TV EYE: Doctor Who – The End of Time (Part One)

It’s the beginning of the end. Fear the spoilers…

Hmmm. Well. RTD certainly seems to be going out as he came in, and part one of the absurdly hyped Christmas/New Year special is certainly close to being the RTD era in microcosm – veering from atmospheric to bizarre to overblown to embarrassing at the drop of a hat. It had the deck stacked against it anyhow – for a start, it’s a Christmas special, and the only special that I’ve wholeheartedly liked (admittedly with some reservations) was The Christmas Invasion, back in the dim days when Tennant was only just starting in the role. They’ve almost always been a bizarre hodge-podge, guaranteed to be runaround nonsense and the kind of undemanding, crowdpleasing adventure that’s going to go down well with people who’ve just stuffed themselves with Christmas dinner. On top of that, it’s both RTD and Tennant’s swansong – and anyone who’s watched any of New Who so far (especially S4’s Journey’s End) knows that RTD doesn’t shirk from pulling the lever marked ‘OVERBLOWN’ on these occasions. And, as the cherry on the top of the cake, it’s also the return of the John Simm incarnation of the Master, the only time when they’ve updated something from the Classic show and I’ve actively disliked it (I’m no fan of the Cybermen, and I wasn’t fond of their take on the Sontarans, but that’s nothing to how much I hated S3’s The Sound of Drums).

And, what’s the final result of this mix? A bit of a mess, to be honest – it’s not without its entertaining moments, but thanks to its status as a Christmas special, it’s one of the most schizophrenic episodes of New Who we’ve seen yet, going from funereal bleakness and confrontations on urban wastelands to John Simm in ‘Look at me, I’m INSANE!’ overdrive and June Whitfield goosing the Doctor. It wouldn’t have been quite so much of a problem if the story was stronger, but it’s another one of RTD’s ‘let’s throw lots of random events into a sack and see what happens’ – I was quite impressed with the way that in the run-up to the episode they’d kept the actual content of the story pretty damn secret (although certain major aspects I was already, sadly, fairly familiar with), but it turns out that one of these reasons is that there really wasn’t that much story. There were sequences, but very little actually binding them together. Once again, the plot’s being driven by visions and coincidence, meaning that there’s lots of stuff happening but we don’t really know why – the story moves in bizarre fits and starts, and while it’d be nice to think that it’s all going to be explained next week, I don’t exactly have tons of faith in RTD’s talent for pulling off decent closure where storytelling is concerned.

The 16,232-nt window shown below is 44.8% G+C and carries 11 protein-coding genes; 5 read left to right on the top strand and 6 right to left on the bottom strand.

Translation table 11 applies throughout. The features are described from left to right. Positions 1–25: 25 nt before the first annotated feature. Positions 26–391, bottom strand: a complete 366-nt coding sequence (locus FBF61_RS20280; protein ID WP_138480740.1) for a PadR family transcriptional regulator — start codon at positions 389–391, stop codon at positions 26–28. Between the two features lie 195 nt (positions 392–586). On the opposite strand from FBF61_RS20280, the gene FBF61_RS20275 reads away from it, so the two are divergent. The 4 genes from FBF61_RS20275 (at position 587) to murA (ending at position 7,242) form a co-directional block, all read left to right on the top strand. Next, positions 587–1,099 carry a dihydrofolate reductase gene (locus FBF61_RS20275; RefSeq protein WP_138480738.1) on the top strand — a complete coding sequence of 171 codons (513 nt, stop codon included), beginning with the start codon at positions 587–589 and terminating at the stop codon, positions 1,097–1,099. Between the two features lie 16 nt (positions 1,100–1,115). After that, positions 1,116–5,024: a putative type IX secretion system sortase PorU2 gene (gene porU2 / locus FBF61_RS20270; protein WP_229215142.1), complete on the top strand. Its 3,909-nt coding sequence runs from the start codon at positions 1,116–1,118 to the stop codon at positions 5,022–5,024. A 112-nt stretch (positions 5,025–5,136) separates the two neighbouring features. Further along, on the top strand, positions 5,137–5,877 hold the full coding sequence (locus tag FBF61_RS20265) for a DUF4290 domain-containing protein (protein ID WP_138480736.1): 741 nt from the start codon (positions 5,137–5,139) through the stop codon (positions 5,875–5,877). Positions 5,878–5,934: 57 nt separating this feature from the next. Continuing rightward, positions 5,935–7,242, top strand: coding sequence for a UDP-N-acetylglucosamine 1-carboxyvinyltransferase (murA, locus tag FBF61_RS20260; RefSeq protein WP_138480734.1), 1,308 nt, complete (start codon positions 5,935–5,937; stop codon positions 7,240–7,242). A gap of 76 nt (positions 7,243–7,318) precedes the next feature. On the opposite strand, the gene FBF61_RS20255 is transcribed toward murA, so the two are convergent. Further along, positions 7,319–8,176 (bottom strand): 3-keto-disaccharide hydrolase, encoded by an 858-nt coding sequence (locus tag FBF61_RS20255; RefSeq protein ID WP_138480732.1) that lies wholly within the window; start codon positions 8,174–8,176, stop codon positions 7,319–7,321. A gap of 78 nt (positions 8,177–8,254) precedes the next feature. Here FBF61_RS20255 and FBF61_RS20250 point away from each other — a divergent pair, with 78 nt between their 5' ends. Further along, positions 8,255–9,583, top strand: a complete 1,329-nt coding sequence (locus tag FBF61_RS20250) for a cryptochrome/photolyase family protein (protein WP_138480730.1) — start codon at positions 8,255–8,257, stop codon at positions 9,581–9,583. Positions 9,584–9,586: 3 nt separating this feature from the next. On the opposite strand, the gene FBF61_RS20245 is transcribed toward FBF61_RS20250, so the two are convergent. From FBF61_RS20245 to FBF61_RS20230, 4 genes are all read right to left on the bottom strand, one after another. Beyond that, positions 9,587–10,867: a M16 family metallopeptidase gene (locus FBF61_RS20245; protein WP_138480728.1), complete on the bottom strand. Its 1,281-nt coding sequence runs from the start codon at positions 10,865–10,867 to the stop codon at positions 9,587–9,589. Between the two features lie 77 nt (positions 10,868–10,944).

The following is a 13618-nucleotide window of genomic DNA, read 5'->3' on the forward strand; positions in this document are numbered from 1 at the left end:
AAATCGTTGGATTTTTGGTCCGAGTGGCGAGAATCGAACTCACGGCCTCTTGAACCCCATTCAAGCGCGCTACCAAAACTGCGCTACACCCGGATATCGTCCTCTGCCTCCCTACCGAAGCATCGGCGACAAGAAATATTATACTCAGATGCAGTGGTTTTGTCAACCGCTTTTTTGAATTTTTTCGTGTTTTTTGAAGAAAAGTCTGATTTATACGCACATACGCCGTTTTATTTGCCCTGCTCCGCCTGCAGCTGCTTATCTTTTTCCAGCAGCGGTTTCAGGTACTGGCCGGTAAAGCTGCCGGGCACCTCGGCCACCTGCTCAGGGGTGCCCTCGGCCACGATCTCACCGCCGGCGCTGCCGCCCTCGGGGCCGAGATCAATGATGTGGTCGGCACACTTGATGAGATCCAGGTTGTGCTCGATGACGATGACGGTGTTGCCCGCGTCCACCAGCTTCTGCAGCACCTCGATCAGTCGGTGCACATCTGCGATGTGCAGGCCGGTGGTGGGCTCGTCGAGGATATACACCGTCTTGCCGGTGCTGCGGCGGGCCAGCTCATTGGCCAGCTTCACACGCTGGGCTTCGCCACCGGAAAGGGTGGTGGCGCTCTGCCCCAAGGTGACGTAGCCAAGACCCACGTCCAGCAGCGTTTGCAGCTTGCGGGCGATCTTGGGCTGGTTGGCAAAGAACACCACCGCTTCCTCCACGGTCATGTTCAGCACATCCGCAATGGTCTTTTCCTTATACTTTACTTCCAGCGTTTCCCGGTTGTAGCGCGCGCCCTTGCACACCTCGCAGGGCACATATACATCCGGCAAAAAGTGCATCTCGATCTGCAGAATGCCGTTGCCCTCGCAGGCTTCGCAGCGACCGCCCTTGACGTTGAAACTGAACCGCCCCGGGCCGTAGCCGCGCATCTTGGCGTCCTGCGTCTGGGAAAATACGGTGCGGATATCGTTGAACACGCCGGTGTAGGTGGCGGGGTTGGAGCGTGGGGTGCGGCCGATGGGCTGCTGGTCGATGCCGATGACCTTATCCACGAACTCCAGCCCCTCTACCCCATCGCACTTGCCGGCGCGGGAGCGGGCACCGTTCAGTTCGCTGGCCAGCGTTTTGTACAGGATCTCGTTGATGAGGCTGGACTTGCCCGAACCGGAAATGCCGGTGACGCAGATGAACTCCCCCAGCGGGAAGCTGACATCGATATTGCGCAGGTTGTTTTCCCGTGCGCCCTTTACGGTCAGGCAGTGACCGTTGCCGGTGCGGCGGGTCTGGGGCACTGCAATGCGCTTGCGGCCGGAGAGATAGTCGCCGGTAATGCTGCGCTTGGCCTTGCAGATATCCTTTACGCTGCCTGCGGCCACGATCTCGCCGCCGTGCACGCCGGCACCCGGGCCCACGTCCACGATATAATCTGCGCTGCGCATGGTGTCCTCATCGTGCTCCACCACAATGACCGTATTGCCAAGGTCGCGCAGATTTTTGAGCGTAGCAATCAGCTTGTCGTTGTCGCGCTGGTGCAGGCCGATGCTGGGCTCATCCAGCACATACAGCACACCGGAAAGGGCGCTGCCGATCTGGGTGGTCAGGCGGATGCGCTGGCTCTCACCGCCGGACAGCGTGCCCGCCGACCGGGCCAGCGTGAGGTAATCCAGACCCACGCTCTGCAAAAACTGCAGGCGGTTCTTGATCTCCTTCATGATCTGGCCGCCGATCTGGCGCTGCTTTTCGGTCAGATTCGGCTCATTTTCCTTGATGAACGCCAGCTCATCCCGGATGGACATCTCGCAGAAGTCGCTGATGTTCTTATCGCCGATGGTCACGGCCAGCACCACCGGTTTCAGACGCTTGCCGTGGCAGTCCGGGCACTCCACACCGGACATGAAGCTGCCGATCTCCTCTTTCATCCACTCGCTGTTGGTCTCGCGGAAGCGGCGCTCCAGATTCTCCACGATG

Probably the most frustrating aspect is the fact that once again, RTD is brilliant at the broad strokes. The imagery of the whole episode is great – and the thinking that’s gone into the Master, turning him into a creepy, sinister vagrant stalking the urban landscape, is really strong. The moments that RTD is instinctively good at – like the scene between the Doctor and Wilf in the cafe – are really, really good, and then we get the utterly WTF Total Bollocks Overdrive sequence of the Master’s resurrection, which basically played as Davies trying to rush through a nonsensical Hammer Horror concept in as short a time as was humanly possible (and bringing back bad memories of Last of the Time Lords, with yet another character hovering in a column of CGI pixie dust). The result verged on painfully bad, and the rest of the episode wasn’t without its highly creaky moments, especially with the Master bounding around in crazed Superman mode and regularly transforming into a not-particularly-convincing CGI skeleton. To be honest, there was some very creaky effects work here – the make-up on the green cactus-headed shapeshifters was particularly poor (yes, we know it’s a bald cap with rubber spikes attached, but it shouldn’t damn well look like that – and having the actor’s face a slightly different green to the prosthetics was not a good choice), while the big transformation at the end saw a variation on the sped-up-movement effect poorly used in The Sound of Drums and Last of the Time Lords, and the result was downright shonky.(It also didn’t help that once again, we get a Who cliffhanger that lingers on the sheer amazingness of what’s happening for about five times longer than they need to).